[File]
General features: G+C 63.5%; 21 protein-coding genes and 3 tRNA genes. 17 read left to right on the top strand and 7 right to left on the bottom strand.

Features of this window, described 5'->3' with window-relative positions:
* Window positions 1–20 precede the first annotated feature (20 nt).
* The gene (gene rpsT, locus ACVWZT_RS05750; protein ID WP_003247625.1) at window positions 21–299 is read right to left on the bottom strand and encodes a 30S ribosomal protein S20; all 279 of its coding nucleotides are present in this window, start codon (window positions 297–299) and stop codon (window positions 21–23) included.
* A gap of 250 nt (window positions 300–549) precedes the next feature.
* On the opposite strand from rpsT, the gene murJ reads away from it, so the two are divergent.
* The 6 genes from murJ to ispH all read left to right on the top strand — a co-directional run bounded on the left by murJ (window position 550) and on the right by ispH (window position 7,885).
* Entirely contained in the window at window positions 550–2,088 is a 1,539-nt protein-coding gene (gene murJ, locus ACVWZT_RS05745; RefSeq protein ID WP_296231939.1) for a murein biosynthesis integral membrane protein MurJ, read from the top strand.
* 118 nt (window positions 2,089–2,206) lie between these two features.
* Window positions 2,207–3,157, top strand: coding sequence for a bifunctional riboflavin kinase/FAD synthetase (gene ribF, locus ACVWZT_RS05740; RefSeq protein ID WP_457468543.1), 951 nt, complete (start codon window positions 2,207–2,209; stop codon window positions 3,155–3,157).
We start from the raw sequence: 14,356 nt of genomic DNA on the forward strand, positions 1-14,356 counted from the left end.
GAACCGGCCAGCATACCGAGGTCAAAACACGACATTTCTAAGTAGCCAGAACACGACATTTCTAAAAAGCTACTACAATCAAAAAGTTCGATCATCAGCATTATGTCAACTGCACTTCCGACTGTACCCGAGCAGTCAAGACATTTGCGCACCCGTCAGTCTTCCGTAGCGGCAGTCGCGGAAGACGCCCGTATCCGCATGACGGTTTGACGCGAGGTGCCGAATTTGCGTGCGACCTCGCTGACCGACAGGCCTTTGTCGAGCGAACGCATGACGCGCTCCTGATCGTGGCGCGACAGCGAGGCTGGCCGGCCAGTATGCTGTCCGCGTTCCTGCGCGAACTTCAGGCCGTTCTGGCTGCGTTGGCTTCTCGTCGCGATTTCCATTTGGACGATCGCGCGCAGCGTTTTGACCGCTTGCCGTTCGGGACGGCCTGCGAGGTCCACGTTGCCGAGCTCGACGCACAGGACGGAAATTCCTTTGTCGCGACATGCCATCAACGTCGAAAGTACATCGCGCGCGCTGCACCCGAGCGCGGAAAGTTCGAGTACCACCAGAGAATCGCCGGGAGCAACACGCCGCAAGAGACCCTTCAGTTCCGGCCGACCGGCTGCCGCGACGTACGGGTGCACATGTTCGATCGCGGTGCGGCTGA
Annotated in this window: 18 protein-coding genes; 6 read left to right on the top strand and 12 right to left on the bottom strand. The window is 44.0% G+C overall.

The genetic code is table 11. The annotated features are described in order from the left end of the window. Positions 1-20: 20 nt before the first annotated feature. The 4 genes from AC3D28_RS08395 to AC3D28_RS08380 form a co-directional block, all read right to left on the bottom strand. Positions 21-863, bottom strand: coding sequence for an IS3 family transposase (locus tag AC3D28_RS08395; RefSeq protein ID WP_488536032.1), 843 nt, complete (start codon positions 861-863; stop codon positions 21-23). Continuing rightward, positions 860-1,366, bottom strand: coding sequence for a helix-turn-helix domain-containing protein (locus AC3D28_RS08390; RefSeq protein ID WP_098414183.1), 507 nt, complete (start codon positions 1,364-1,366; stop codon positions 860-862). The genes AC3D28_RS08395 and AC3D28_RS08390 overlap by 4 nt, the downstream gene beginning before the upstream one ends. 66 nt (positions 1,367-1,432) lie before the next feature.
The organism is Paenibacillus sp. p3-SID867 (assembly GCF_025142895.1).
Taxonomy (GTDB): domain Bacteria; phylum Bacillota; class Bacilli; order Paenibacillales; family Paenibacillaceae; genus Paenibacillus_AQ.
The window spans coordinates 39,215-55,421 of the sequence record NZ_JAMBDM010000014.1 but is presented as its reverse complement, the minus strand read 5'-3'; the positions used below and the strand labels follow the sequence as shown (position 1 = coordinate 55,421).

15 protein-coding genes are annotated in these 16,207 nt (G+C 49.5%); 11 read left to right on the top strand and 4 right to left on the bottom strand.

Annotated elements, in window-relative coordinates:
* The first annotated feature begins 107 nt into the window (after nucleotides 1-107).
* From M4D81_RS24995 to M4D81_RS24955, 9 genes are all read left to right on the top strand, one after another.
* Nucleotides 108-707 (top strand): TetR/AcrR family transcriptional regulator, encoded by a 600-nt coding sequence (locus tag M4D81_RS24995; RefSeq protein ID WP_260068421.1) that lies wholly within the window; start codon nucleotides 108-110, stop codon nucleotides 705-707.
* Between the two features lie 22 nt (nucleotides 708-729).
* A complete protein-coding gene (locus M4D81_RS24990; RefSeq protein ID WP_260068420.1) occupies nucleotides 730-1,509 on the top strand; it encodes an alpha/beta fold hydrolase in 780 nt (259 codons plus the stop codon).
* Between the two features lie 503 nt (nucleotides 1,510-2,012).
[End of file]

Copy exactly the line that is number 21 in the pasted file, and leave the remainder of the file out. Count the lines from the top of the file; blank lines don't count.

* From M4D81_RS24995 to M4D81_RS24955, 9 genes are all read left to right on the top strand, one after another.